COVID-19 and its prevention has put considerable strain on health care systems in low and middle-income countries (LMIC). In Uganda, a national lockdown was declared on March 18, 2020, in response to COVID-19 pandemic and concern of spread of cases without aggressive measures to prevent spread. The lockdown consisted of closure of all offices except essential ones, orders to stay at home unless an emergency occurred, school closure, a ban on all meetings of more than 10 people, a ban on public and private transport, closing down of all shops, malls, restaurants, places of worship and other facilities in which group meetings might occur, keeping a distance of at least 2 metres from other people in public places and a 7:00 p.m. to 6:30 a.m. curfew. Hospitals however remained open and operational. We describe the impact of the lockdown in Uganda in response to the COVID-19 pandemic on the morbidity and mortality in children with sickle cell anaemia (SCA) at a tertiary hospital in Uganda. The number of clinic visits for SCA related complications and death were compared in the pre-lockdown (November 2019 to February 2020) and during COVID-19 lockdown periods (March 2020 to June 2020) in children aged 1- 4.99 years enrolled in a SCA research study [Zinc for Infection Prevention in Sickle cell anaemia (NCT03528434)] at Jinja Hospital, Uganda. In the study, children with SCA are asked to return to the hospital for evaluation whenever they are unwell. Follow up phone calls are made to ascertain the wellbeing of the children and identify any who are unable to come to the hospital. During the lockdown, follow up calls continued and facilitation was provided for caregivers to bring any child who was unwell to the hospital for evaluation. A total of 238 children with a mean (standard deviation) age of 2.7(1.1) years were enrolled and were being followed up when the pandemic started. The incidence of hospital sick visits pre-lockdown and during the lockdown period was 7.7 vs 4.0 person-year, (p= <0.0001). Incidence of hospitalization, pain crises, severe anaemia, or malaria were all higher in the pre-lockdown period than during the lockdown period, 2.4 vs.1.0, 1.8 vs. 0.7, 0.7 vs. 0.4, 0.6 vs. 0.2 and per person year respectively (all p values < 0.01). There were no deaths during the lockdown period compared to 1 death in the pre-lockdown period. Less than 1000 cases of COVID-19 were reported nationally in this period, and none of the study children had known COVID-19 infection, though testing capacity for this was limited. In this cohort of children with SCA, hospitalization and morbidity from SCA-related complications and malaria were are significantly lower during a lockdown period for COVID-19 pandemic than before the lockdown. Reduced access to hospital care is unlikely to explain these findings, as sick children still received care at the hospital, and there was no increase in mortality. Reduced interaction with peers because of the lockdown and social distancing, leading to fewer infections that may trigger SCA-complications, may explain the reduced incidence of SCA complications in this population during the COVID-19 lockdown period in Uganda.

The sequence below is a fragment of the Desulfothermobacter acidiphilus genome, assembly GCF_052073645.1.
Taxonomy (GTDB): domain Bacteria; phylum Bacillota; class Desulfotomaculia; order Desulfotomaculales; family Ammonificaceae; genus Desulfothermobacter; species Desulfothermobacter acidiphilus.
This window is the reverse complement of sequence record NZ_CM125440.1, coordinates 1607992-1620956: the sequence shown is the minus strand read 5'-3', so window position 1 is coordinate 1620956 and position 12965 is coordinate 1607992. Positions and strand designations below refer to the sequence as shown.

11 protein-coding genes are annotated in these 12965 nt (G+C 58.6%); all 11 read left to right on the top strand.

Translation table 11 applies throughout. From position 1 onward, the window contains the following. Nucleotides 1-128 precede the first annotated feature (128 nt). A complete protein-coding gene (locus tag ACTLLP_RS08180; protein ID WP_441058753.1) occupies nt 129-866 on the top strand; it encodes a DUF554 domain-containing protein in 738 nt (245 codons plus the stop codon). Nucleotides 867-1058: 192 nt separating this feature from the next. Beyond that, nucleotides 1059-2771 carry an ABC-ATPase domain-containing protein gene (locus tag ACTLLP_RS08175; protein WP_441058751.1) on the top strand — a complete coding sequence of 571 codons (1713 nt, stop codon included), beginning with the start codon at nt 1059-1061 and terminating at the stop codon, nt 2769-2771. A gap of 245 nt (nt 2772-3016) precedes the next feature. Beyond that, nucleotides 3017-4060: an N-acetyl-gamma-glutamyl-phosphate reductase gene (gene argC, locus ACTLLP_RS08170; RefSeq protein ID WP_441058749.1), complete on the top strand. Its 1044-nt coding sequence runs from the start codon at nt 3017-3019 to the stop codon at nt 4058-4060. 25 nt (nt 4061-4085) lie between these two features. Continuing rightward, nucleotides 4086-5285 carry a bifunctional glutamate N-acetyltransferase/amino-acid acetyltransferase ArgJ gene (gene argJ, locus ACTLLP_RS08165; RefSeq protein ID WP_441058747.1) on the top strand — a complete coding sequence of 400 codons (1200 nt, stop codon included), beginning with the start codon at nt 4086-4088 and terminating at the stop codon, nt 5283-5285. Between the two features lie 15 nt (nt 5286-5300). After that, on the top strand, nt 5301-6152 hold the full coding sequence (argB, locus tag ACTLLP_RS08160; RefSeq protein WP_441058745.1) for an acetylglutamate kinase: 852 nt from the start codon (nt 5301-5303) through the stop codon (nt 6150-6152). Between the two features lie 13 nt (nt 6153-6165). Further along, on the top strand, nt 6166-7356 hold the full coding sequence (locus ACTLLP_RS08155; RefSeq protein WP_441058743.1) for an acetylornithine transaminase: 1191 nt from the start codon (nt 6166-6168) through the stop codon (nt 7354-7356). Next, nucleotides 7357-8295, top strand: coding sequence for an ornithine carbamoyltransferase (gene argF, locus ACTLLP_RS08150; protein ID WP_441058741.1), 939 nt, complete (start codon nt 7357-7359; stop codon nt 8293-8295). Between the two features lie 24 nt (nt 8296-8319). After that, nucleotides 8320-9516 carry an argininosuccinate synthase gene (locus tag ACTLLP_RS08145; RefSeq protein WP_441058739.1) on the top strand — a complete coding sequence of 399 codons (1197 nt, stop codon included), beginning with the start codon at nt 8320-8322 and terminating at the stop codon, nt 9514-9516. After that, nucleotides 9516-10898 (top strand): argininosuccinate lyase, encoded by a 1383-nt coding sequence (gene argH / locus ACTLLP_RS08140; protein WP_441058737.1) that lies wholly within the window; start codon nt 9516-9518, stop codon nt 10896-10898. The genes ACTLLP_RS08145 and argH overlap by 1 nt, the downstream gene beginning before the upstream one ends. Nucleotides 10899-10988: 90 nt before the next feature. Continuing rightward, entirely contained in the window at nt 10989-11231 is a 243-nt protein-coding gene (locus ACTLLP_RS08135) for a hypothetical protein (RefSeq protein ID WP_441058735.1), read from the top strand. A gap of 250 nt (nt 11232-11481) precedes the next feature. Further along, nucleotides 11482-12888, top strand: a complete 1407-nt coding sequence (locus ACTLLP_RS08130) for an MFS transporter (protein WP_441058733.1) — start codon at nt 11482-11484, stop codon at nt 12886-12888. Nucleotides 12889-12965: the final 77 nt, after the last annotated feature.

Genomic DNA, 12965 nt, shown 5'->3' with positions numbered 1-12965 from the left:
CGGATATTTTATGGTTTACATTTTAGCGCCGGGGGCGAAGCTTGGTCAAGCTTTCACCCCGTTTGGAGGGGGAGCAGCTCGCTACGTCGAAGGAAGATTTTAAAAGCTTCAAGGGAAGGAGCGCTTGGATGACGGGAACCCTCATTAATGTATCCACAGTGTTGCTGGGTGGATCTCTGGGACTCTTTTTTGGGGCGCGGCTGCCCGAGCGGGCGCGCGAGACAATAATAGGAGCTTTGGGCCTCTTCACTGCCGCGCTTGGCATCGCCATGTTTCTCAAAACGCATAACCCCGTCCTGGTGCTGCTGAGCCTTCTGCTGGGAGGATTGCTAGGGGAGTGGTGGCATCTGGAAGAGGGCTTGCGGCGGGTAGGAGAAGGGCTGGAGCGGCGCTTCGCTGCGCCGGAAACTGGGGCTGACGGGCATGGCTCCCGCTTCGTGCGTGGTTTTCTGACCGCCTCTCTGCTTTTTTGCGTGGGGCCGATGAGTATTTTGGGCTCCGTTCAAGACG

No relevant conflicts of interest to declare.
Asterisk with author names denotes non-ASH members.